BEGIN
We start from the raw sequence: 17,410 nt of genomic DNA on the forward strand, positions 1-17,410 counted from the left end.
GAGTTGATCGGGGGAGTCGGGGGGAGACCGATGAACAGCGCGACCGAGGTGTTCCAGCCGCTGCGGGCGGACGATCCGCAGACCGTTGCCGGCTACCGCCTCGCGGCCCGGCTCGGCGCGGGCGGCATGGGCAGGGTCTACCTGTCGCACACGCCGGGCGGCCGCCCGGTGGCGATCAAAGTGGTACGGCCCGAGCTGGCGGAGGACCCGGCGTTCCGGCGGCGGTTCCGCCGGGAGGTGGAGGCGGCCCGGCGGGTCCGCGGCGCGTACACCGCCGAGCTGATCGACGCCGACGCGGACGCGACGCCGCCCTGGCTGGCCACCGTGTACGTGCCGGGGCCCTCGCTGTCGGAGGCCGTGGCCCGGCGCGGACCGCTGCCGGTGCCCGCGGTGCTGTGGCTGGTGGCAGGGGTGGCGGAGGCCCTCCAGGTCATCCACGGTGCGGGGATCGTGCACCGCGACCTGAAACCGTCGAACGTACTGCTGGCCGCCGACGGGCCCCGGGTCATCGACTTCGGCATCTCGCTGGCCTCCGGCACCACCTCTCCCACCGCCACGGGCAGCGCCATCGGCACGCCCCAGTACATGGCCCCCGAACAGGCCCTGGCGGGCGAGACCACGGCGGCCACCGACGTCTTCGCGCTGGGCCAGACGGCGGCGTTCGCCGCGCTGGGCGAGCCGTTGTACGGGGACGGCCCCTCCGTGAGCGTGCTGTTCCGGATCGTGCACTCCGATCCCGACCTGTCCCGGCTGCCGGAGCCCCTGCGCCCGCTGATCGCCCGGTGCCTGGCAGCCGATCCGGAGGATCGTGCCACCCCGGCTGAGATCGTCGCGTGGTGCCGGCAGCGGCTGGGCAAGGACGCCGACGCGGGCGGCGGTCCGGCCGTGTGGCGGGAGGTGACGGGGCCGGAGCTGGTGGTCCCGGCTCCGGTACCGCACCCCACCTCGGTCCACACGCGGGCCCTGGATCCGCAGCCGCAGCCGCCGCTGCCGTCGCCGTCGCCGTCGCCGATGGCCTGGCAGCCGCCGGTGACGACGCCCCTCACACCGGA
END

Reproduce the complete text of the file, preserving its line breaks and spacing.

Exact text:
We start from the raw sequence: 17,410 nt of genomic DNA on the forward strand, positions 1-17,410 counted from the left end.
GAGTTGATCGGGGGAGTCGGGGGGAGACCGATGAACAGCGCGACCGAGGTGTTCCAGCCGCTGCGGGCGGACGATCCGCAGACCGTTGCCGGCTACCGCCTCGCGGCCCGGCTCGGCGCGGGCGGCATGGGCAGGGTCTACCTGTCGCACACGCCGGGCGGCCGCCCGGTGGCGATCAAAGTGGTACGGCCCGAGCTGGCGGAGGACCCGGCGTTCCGGCGGCGGTTCCGCCGGGAGGTGGAGGCGGCCCGGCGGGTCCGCGGCGCGTACACCGCCGAGCTGATCGACGCCGACGCGGACGCGACGCCGCCCTGGCTGGCCACCGTGTACGTGCCGGGGCCCTCGCTGTCGGAGGCCGTGGCCCGGCGCGGACCGCTGCCGGTGCCCGCGGTGCTGTGGCTGGTGGCAGGGGTGGCGGAGGCCCTCCAGGTCATCCACGGTGCGGGGATCGTGCACCGCGACCTGAAACCGTCGAACGTACTGCTGGCCGCCGACGGGCCCCGGGTCATCGACTTCGGCATCTCGCTGGCCTCCGGCACCACCTCTCCCACCGCCACGGGCAGCGCCATCGGCACGCCCCAGTACATGGCCCCCGAACAGGCCCTGGCGGGCGAGACCACGGCGGCCACCGACGTCTTCGCGCTGGGCCAGACGGCGGCGTTCGCCGCGCTGGGCGAGCCGTTGTACGGGGACGGCCCCTCCGTGAGCGTGCTGTTCCGGATCGTGCACTCCGATCCCGACCTGTCCCGGCTGCCGGAGCCCCTGCGCCCGCTGATCGCCCGGTGCCTGGCAGCCGATCCGGAGGATCGTGCCACCCCGGCTGAGATCGTCGCGTGGTGCCGGCAGCGGCTGGGCAAGGACGCCGACGCGGGCGGCGGTCCGGCCGTGTGGCGGGAGGTGACGGGGCCGGAGCTGGTGGTCCCGGCTCCGGTACCGCACCCCACCTCGGTCCACACGCGGGCCCTGGATCCGCAGCCGCAGCCGCCGCTGCCGTCGCCGTCGCCGTCGCCGATGGCCTGGCAGCCGCCGGTGACGACGCCCCTCACACCGGA